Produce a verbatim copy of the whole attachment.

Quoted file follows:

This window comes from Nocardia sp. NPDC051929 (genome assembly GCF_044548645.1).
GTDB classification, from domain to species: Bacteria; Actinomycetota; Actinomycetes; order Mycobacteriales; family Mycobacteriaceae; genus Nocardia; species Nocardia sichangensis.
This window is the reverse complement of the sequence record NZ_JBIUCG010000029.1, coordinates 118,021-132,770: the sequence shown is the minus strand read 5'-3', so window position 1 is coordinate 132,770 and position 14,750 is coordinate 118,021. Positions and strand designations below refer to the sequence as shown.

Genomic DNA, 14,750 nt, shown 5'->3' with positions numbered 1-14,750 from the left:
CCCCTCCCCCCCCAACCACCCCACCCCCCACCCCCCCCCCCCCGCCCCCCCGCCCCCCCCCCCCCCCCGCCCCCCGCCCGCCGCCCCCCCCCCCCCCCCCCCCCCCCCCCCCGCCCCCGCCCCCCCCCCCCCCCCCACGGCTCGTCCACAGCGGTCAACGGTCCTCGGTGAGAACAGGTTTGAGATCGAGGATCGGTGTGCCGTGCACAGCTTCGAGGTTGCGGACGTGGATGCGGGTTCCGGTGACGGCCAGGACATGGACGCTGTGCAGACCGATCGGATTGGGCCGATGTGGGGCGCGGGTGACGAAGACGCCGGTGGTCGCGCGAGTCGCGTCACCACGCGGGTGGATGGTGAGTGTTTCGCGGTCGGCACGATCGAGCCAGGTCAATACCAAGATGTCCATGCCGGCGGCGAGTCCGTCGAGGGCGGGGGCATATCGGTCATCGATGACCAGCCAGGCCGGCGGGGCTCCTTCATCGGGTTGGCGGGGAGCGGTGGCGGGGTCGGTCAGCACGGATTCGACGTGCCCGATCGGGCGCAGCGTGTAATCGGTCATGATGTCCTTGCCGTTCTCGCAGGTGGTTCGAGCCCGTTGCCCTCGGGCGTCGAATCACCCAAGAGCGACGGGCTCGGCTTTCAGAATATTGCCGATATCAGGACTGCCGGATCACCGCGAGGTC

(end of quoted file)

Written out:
This window comes from Nocardia sp. NPDC051929 (genome assembly GCF_044548645.1).
GTDB classification, from domain to species: Bacteria; Actinomycetota; Actinomycetes; order Mycobacteriales; family Mycobacteriaceae; genus Nocardia; species Nocardia sichangensis.
This window is the reverse complement of the sequence record NZ_JBIUCG010000029.1, coordinates 118,021-132,770: the sequence shown is the minus strand read 5'-3', so window position 1 is coordinate 132,770 and position 14,750 is coordinate 118,021. Positions and strand designations below refer to the sequence as shown.

Genomic DNA, 14,750 nt, shown 5'->3' with positions numbered 1-14,750 from the left:
CCCCTCCCCCCCCAACCACCCCACCCCCCACCCCCCCCCCCCCGCCCCCCCGCCCCCCCCCCCCCCCCGCCCCCCGCCCGCCGCCCCCCCCCCCCCCCCCCCCCCCCCCCCCGCCCCCGCCCCCCCCCCCCCCCCCACGGCTCGTCCACAGCGGTCAACGGTCCTCGGTGAGAACAGGTTTGAGATCGAGGATCGGTGTGCCGTGCACAGCTTCGAGGTTGCGGACGTGGATGCGGGTTCCGGTGACGGCCAGGACATGGACGCTGTGCAGACCGATCGGATTGGGCCGATGTGGGGCGCGGGTGACGAAGACGCCGGTGGTCGCGCGAGTCGCGTCACCACGCGGGTGGATGGTGAGTGTTTCGCGGTCGGCACGATCGAGCCAGGTCAATACCAAGATGTCCATGCCGGCGGCGAGTCCGTCGAGGGCGGGGGCATATCGGTCATCGATGACCAGCCAGGCCGGCGGGGCTCCTTCATCGGGTTGGCGGGGAGCGGTGGCGGGGTCGGTCAGCACGGATTCGACGTGCCCGATCGGGCGCAGCGTGTAATCGGTCATGATGTCCTTGCCGTTCTCGCAGGTGGTTCGAGCCCGTTGCCCTCGGGCGTCGAATCACCCAAGAGCGACGGGCTCGGCTTTCAGAATATTGCCGATATCAGGACTGCCGGATCACCGCGAGGTC